Foreign Policy Blogs

Arar and El-Attar: Who is Canadian?

Canadians Abroad Part 1: 

The question of how immigrants should be treated, or considered equally among all social and cultural groups in a country was put to its greatest test in Canada in the summer of 2006. During the conflict between Israel and Lebanon last summer there was a flood of protests and criticisms against the new Prime Minister of Canada, Stephen Harper, in delays in helping Canadian citizens trapped in Lebanon during the conflict. When thousands of Lebanese with Canadian status, either Citizens or Permanent Residents of Canada, sought assistance from the Canadian Government to extradite them as soon as possible, the realization that citizenship was held by thousands of people who actually were born and resided outside Canada sparked a debate about the nature of citizenship and the degree in which Canada should accommodate foreign nationals who had legal status in Canada yet resided in their country of birth abroad.

The debate continued with the case regarding a Mr. Mahar Arar, a Syrian born Canadian citizen who was deported to the US under evidence that he was associated with Al-Qaeda, but later was returned to Canada after being tortured in Syria. Arar, a full Canadian Citizen was given compensation this past February by the Canadian Federal Government for errors which lead to his deportation from Canada. A Commission to investigate the affair was arranged. Noted in the Report, false accusations of his affiliation with terrorism and final rights being recognized as a citizen of Canada lead to the resignation of the head of the Royal Canadian Mounted Police commissioner, compensation, and a formal apology from the Prime Minister.

Recognition of the rights of Canadian citizens abroad was always veiled in the belief by many that the Government of Canada never did enough to assist its citizens abroad. A Canadian Journalism of Iranian descent and birth, Zahra Kazemi was beaten to death in Iran in 2003. Acknowledgement of the story and actions by the previous Canadian Government was virtually absent until her son, Stephan Kazemi pushed for public protests and for help from the Canadian Government. While the Government took some actions, a combination of the Kazemi affair and the fact that the same Government was later accused of the errors relating to Mr. Arar placed the status of foreign-born Canadians in a quagmire of policy, security and rights for citizens of Canada abroad.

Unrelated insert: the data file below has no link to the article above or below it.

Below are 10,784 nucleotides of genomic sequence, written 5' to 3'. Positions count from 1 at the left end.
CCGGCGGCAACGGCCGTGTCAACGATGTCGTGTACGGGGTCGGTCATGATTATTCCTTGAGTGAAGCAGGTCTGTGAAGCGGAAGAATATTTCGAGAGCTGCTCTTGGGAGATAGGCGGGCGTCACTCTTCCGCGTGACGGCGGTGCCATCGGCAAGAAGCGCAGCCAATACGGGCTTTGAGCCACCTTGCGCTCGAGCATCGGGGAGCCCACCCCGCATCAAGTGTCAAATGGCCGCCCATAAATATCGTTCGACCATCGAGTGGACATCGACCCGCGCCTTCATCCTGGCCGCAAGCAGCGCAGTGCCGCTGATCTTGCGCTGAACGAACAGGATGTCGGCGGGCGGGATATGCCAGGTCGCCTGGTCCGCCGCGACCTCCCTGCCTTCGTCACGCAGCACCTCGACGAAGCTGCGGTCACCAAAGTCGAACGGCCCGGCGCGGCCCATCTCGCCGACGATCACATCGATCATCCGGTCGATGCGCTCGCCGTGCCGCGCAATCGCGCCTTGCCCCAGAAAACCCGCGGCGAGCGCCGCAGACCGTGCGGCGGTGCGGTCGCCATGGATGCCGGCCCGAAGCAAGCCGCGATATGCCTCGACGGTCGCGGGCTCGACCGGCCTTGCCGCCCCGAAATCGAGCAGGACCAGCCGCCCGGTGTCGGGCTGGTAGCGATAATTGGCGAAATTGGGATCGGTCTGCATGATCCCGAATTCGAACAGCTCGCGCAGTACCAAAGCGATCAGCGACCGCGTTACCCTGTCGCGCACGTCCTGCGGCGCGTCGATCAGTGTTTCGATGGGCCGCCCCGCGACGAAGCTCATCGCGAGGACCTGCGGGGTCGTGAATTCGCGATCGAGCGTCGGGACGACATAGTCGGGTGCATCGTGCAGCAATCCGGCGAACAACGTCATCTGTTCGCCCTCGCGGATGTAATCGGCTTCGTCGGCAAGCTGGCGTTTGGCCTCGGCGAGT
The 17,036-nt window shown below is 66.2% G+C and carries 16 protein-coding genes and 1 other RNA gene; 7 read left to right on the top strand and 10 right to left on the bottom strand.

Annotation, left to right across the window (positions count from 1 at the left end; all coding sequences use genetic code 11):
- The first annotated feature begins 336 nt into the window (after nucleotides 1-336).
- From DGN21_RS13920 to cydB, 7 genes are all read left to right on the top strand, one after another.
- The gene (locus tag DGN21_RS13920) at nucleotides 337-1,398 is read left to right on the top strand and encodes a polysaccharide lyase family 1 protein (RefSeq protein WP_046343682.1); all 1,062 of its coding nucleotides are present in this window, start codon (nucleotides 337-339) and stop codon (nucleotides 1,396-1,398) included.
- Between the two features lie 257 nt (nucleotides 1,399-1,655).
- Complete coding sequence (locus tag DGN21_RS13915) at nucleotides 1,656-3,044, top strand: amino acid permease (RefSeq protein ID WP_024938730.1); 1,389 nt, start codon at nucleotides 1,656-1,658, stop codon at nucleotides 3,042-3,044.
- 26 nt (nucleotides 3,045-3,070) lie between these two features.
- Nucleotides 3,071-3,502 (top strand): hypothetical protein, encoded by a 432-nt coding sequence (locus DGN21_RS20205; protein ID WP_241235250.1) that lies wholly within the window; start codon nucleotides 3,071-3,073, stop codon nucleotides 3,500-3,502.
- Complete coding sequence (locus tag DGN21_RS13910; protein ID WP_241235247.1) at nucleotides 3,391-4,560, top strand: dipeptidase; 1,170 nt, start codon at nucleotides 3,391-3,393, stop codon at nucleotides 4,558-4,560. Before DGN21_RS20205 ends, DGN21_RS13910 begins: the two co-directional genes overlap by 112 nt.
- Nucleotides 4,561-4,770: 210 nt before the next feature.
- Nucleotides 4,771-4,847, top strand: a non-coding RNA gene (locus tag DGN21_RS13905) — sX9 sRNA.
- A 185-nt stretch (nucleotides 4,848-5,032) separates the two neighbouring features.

See: Part 2 – A Canadian in Egypt, or an Egyptian from Canada? concerning the current state of affairs for Canadian Citizens Abroad and the recent case of Mohamed El-Attar, a Canadian citizen who was detained in Egypt for spying for Israel.

 

Author

Richard Basas
Richard Basas

Richard Basas, a Canadian Masters Level Law student educated in Spain, England, and Canada (U of London MA 2003 LL.M., 2007), has worked researching for CSIS and as a Reporter for the Latin America Advisor. He went on to study his MA in Latin American Political Economy in London with the University of London and LSE. Subsequently, Rich followed his career into Law focusing mostly on International Commerce and EU-Americas issues. He has worked for many commercial and legal organisations as well as within the Refugee Protection Community in Toronto, Canada, representing detained non-status indivduals residing in Canada. Rich will go on to study his PhD in International Law.

Areas of Focus:
Law; Economics and Commerce; Americas; Europe; Refugees; Immigration

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